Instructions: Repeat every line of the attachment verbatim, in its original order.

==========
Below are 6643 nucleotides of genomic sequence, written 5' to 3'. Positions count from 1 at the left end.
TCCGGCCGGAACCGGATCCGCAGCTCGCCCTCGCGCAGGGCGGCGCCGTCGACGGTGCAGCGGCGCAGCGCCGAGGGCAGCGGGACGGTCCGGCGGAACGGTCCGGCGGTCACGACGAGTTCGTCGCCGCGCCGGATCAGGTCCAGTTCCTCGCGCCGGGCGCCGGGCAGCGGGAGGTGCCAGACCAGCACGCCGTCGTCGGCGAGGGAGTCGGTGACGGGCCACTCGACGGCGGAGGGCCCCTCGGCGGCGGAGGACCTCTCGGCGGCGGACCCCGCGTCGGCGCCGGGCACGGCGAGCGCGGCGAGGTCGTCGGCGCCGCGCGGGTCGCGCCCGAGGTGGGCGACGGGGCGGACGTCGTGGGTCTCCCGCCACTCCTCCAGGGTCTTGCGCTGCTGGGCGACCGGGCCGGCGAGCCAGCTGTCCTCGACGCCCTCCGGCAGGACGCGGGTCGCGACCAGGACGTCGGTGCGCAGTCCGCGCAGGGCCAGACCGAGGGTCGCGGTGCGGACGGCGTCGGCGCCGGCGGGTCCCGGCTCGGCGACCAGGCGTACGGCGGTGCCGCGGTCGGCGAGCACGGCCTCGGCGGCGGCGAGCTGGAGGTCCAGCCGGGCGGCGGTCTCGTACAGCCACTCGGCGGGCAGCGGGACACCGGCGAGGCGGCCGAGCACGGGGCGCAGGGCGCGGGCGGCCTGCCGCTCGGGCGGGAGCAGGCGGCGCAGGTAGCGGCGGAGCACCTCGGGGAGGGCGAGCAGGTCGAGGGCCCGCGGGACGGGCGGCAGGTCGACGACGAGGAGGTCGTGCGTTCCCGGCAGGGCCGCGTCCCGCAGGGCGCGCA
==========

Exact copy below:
Below are 6643 nucleotides of genomic sequence, written 5' to 3'. Positions count from 1 at the left end.
TCCGGCCGGAACCGGATCCGCAGCTCGCCCTCGCGCAGGGCGGCGCCGTCGACGGTGCAGCGGCGCAGCGCCGAGGGCAGCGGGACGGTCCGGCGGAACGGTCCGGCGGTCACGACGAGTTCGTCGCCGCGCCGGATCAGGTCCAGTTCCTCGCGCCGGGCGCCGGGCAGCGGGAGGTGCCAGACCAGCACGCCGTCGTCGGCGAGGGAGTCGGTGACGGGCCACTCGACGGCGGAGGGCCCCTCGGCGGCGGAGGACCTCTCGGCGGCGGACCCCGCGTCGGCGCCGGGCACGGCGAGCGCGGCGAGGTCGTCGGCGCCGCGCGGGTCGCGCCCGAGGTGGGCGACGGGGCGGACGTCGTGGGTCTCCCGCCACTCCTCCAGGGTCTTGCGCTGCTGGGCGACCGGGCCGGCGAGCCAGCTGTCCTCGACGCCCTCCGGCAGGACGCGGGTCGCGACCAGGACGTCGGTGCGCAGTCCGCGCAGGGCCAGACCGAGGGTCGCGGTGCGGACGGCGTCGGCGCCGGCGGGTCCCGGCTCGGCGACCAGGCGTACGGCGGTGCCGCGGTCGGCGAGCACGGCCTCGGCGGCGGCGAGCTGGAGGTCCAGCCGGGCGGCGGTCTCGTACAGCCACTCGGCGGGCAGCGGGACACCGGCGAGGCGGCCGAGCACGGGGCGCAGGGCGCGGGCGGCCTGCCGCTCGGGCGGGAGCAGGCGGCGCAGGTAGCGGCGGAGCACCTCGGGGAGGGCGAGCAGGTCGAGGGCCCGCGGGACGGGCGGCAGGTCGACGACGAGGAGGTCGTGCGTTCCCGGCAGGGCCGCGTCCCGCAGGGCGCGCA